Date
SASMoB project meets COMMUTE in Toulouse
Short description
During my morning run along the Canal du Midi, the channel which was built to connect the Atlantic Ocean with the Mediterranean Sea, a source of local pride for people from Toulouse I was contemplating on the importance of connections. How important is that employees should get to their workplaces on time, but also how important is it that different type of institutions are working together for this goal. Both projects presenting their goals and achievement, I listened today were keen on public-private cooperation and were enthusiastic with their successes, but in both cases, it was not easy to buy the partners in. Are private companies and public administrations as far away from each other in terms of internal logic, reasoning, way of thinking as the Atlantic Ocean from the Mediterranean Sea?

It has been last April that I flapped through fellow UIA Mobility projects to see how they are doing. It struck me how similar SASMob of Szeged and COMMUTE of Toulouse projects are both focusing on commuting. I realised how an opportunity it would be to make the two teams know about each other, to compare methods, approaches, developed tools, etc. And now here I am accompanying SASMob team representing the municipality, private companies and transport providers on a shining November morning to exchange practices. We are waiting for Pilar Vigil-Bessoles, project manager of COMMUTE UIA project to lead us to the Toulouse Metropole building. 

Toulouse Metropole, an urban area of 1,3 million habitants with a population growth of 15 000 per year, has also a growing mobility and commuting challenge to face. The aim of COMMUTE project is to maximise the efficiency of traffic flow and to reduce the environmental impact of traffic within the industrial area around the airport where aeronautical industries – partners of COMMUTE – are concentrated. In contrast to Toulouse, Szeged is a smaller town, with 170 000 inhabitants. While Toulouse is already after large scale motorisation with 60% individual car use within the modal split, Szeged is right in the middle of this motorisation; use of public transport is not faded away yet (it is a valid option within most households and there is still little social stigma towards PT users). And Szeged is trying to implement preventive actions, before it is too late. There is indeed a lot to learn from each other.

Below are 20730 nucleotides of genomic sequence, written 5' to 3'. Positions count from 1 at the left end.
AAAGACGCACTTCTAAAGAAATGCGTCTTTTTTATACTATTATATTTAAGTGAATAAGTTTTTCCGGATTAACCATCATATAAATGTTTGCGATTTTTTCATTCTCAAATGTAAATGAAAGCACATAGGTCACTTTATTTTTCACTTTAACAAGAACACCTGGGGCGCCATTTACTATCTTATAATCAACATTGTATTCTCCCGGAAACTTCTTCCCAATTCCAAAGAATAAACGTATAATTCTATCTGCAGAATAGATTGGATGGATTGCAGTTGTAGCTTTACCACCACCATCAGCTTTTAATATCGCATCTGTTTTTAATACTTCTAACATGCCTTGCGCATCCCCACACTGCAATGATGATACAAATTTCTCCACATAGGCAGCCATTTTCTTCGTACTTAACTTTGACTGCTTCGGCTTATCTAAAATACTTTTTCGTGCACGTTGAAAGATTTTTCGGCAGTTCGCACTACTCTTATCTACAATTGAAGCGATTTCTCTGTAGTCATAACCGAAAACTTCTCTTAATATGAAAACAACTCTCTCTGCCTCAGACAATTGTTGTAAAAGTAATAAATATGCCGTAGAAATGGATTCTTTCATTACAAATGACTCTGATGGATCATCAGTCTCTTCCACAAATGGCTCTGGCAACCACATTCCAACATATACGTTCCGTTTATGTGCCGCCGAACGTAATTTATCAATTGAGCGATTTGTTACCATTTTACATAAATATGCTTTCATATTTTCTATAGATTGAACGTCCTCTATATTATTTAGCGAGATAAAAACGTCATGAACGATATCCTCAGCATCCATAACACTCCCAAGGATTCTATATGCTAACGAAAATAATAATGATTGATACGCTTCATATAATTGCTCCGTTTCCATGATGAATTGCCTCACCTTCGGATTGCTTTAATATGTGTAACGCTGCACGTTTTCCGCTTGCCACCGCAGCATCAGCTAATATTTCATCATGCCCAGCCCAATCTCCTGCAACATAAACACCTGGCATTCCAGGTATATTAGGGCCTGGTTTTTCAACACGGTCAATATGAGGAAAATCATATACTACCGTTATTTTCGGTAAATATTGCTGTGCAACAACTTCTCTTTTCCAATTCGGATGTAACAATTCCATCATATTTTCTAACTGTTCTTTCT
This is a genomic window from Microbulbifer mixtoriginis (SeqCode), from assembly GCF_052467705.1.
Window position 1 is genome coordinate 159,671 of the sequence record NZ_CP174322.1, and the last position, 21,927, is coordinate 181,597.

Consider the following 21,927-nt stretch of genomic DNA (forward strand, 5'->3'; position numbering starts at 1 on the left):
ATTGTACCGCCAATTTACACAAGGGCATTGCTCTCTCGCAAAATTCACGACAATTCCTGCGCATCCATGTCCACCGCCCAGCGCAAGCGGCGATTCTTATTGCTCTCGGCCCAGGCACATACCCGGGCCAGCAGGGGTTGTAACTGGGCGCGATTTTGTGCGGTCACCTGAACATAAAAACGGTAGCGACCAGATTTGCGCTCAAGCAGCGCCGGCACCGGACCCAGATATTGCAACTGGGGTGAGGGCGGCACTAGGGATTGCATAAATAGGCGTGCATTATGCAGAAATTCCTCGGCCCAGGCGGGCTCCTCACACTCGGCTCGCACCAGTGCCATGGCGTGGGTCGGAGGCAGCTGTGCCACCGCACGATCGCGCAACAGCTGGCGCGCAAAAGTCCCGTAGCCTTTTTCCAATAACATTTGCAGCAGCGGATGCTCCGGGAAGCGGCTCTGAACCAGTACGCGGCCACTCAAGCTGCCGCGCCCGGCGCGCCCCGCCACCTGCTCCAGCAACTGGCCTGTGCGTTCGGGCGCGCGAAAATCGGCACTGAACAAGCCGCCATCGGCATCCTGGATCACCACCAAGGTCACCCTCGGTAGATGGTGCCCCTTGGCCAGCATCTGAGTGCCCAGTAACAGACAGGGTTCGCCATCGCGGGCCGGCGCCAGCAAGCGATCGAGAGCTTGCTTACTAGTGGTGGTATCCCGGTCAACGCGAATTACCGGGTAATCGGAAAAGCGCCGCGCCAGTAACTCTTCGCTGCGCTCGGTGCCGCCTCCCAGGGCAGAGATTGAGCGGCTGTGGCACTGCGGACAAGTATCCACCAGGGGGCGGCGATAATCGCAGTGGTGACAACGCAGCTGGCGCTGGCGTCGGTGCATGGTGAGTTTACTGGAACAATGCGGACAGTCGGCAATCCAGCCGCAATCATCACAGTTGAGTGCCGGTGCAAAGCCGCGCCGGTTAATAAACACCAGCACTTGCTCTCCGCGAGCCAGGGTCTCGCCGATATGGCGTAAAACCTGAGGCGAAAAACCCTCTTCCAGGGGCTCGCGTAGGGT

There is already one clear common theme emerging across the two projects: whatever is the reason to start the project, whatever the inner motivations of the private companies: they are the real enthusiast, they are the key engines of the progress. This was the first thing that struck me during our meeting in Toulouse. Private companies are present with body and soul, they are engaged, active and progressive. In Toulouse they realised there is a loss in efficiency, workers are spending too much time in traffic jams, get to work stressed and tired. On the other hand, in Szeged the situation is not that much focused on mobility issues. Employers, from IT (evosoft) to food processing (Pick Szeged) companies are faced with a difficult labour shortage, which hits all industries and all strands of employment. Thus, employers are eager to care about the health and well-being of their employees, which also includes mobility issues. 

This difference in understood problems explains the differences in the conception of the two UIA projects. In Toulouse private partners started to coordinate their individual commuting offers to their employees, came together and pushed the public authorities to react, to act. In fact, they were successful to persuade the local authorities to create a new tram line which connects the aeronautical industrial parks (for Airbus, SAFRAN, Regional Aircrafts ATR and the Toulouse Blagnac Airport itself) and the airport with the city centre. In fact, in terms of collaboration and co-governance, it was the private partners who initiated the project idea.